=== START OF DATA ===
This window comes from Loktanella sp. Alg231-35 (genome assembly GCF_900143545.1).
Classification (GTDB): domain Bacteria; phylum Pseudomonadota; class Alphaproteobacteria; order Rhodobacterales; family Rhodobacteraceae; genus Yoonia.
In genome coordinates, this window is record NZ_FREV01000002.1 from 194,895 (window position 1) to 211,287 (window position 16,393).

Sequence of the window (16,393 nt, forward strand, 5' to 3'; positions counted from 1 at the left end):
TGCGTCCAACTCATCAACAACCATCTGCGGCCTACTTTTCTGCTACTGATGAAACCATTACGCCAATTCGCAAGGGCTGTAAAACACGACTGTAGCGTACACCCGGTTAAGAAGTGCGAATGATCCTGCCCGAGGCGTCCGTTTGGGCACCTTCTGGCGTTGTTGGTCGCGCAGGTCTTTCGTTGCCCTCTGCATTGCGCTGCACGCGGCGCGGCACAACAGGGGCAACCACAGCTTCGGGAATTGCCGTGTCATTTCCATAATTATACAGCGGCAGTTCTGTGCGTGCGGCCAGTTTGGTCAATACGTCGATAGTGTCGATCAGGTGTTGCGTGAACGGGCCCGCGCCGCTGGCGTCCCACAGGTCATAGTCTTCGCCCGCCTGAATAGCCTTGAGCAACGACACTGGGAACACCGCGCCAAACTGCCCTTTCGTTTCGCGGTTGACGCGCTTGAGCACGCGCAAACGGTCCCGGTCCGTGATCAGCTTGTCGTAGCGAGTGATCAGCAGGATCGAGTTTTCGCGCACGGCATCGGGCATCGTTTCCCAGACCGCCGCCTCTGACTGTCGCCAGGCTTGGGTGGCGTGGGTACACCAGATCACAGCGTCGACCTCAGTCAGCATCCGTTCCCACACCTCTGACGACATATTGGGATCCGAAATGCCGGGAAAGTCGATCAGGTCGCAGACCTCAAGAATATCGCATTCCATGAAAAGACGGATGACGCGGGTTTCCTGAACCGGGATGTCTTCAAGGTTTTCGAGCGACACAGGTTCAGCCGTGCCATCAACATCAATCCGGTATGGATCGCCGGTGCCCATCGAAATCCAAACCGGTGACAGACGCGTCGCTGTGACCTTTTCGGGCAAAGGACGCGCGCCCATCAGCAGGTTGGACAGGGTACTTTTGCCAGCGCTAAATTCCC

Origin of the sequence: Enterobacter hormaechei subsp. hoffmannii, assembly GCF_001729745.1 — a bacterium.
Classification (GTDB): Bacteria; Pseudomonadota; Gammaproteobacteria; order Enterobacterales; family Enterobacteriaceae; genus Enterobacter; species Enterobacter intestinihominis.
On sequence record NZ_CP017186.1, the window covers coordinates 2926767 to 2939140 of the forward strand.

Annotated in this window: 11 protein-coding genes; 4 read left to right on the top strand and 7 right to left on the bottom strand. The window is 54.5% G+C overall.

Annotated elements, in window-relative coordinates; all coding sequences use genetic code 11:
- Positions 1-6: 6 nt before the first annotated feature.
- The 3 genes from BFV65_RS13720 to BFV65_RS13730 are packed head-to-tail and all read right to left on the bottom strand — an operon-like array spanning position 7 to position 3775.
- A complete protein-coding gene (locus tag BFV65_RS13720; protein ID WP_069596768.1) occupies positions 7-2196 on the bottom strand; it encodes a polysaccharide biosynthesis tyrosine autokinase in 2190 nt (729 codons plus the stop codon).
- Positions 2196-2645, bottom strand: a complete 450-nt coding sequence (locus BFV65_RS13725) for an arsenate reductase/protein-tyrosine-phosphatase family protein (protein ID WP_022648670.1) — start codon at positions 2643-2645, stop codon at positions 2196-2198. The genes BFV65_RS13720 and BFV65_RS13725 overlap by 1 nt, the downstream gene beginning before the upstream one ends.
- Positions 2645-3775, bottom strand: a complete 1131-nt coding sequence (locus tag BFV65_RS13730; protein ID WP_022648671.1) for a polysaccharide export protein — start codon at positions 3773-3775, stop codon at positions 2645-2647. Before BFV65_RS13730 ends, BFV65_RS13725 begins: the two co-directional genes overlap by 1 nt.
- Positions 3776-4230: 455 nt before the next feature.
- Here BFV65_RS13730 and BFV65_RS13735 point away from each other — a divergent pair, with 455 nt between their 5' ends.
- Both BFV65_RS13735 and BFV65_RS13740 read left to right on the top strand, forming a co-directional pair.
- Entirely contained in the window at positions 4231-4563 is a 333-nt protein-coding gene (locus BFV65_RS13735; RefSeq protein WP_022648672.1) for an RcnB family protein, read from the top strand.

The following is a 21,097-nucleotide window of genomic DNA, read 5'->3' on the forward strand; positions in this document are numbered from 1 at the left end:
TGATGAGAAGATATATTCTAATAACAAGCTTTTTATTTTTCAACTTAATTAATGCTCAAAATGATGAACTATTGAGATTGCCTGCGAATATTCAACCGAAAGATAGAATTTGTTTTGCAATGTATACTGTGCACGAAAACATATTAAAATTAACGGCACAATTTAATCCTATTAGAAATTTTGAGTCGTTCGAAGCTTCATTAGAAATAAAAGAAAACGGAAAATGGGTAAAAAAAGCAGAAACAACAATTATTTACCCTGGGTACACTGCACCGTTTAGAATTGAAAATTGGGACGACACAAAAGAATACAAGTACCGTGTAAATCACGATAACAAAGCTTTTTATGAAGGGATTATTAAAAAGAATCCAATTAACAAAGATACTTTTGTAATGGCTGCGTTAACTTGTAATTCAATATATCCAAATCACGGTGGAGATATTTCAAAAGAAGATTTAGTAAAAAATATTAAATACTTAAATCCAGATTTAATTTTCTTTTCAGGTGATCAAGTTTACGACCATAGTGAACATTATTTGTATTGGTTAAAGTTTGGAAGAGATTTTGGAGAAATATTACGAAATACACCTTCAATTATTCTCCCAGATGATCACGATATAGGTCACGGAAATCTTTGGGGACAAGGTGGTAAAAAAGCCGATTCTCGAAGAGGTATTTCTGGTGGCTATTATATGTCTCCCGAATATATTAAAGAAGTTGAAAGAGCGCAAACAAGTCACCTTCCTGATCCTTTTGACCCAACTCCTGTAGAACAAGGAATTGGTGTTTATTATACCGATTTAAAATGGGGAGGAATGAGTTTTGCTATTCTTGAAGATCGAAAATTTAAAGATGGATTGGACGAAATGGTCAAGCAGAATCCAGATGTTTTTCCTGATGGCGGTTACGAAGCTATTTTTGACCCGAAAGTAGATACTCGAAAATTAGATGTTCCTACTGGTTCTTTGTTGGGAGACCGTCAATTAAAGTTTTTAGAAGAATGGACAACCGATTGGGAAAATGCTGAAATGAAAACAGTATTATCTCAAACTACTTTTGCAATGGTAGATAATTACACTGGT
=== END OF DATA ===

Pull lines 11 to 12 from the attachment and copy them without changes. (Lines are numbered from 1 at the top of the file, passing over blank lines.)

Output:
- Positions 1-6: 6 nt before the first annotated feature.
- The 3 genes from BFV65_RS13720 to BFV65_RS13730 are packed head-to-tail and all read right to left on the bottom strand — an operon-like array spanning position 7 to position 3775.